September 25: Australia’s Response to US Re-engagement in Asia: A Tale of Two Pivots

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September 25, 2012: Mark Thomson
(Click to enlarge) Dr. Mark Thomson pauses for a question at the East-West Center in Washington.
(Click to enlarge) Dr. Mark Thomson pauses for a question at the East-West Center in Washington.

Australia’s Response to US Re-engagement in Asia: A Tale of Two Pivots

WASHINGTON, DC (September 25, 2012) – The US ‘pivot’ to Asia has received wholehearted support from both sides of Australian politics—hardly surprising for a country whose prosperity and security has benefited greatly from US involvement in the region since WWII. However challenges lie ahead. Australia is yet to develop a clear concept for balancing its economic ties to China with its strategic partnership with the United States. It also remains to be seen how Australia will meet rising US expectations for its allies in Asia—especially after the drastic cuts to the Australian defense budget earlier this year.

In this seminar, Mark Thomson explained explained the political, economic, and strategic factors shaping current Australian defense policy. He argued that while the perceived conflict between Australia’s economic and strategic interests is based upon a misconception, the domestic anxieties about Australia’s place in Asia will persist. As for the trajectory of Australian military power, he posited that the recent cuts to defense investment are unlikely to be reversed absent a strategic shock. Consequently, Australia will almost certainly find itself looking for creative ways to contribute to regional security on the cheap.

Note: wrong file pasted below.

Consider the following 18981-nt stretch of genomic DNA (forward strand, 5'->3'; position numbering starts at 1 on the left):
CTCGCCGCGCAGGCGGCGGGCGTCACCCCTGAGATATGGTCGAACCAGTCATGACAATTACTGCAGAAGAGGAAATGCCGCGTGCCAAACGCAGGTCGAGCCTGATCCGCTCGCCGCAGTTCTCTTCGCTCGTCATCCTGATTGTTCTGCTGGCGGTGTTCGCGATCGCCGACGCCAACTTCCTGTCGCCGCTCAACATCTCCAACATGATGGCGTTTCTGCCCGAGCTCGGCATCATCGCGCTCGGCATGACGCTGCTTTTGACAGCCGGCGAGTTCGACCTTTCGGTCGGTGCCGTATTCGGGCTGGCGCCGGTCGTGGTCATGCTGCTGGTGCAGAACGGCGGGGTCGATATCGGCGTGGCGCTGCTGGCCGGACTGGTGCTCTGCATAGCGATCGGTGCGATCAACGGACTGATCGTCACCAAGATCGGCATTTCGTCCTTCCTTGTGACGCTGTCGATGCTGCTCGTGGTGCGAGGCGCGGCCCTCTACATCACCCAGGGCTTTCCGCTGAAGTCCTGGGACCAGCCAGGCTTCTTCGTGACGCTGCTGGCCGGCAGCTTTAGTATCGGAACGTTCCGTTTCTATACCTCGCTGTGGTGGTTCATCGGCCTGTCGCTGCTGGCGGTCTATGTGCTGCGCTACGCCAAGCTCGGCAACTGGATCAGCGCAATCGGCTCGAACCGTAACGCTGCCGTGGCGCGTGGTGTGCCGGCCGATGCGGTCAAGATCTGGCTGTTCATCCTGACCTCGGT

The seminar concluded with Dr. Thomson proposing that Australia is likely to execute a pivot of its own towards Southeast Asia—both as a natural response to the growing importance of the region, and as an efficient way to contribute to US mediated stability in Asia as a whole.

Dr. Mark Thomson is a senior analyst at the Australian Strategic Policy Institute (ASPI) in Canberra. His research interests include defense economics, Asian security and Australian defense policy. Prior to joining ASPI, he worked for the Australian Department of Defense where he held a variety of positions, including political-military adviser to the INTERFET Commander in East Timor in 1999. In 2008 and 2009, Mark was a ministerial advisor during the development of the Australian Government’s 2009 Defense White Paper.

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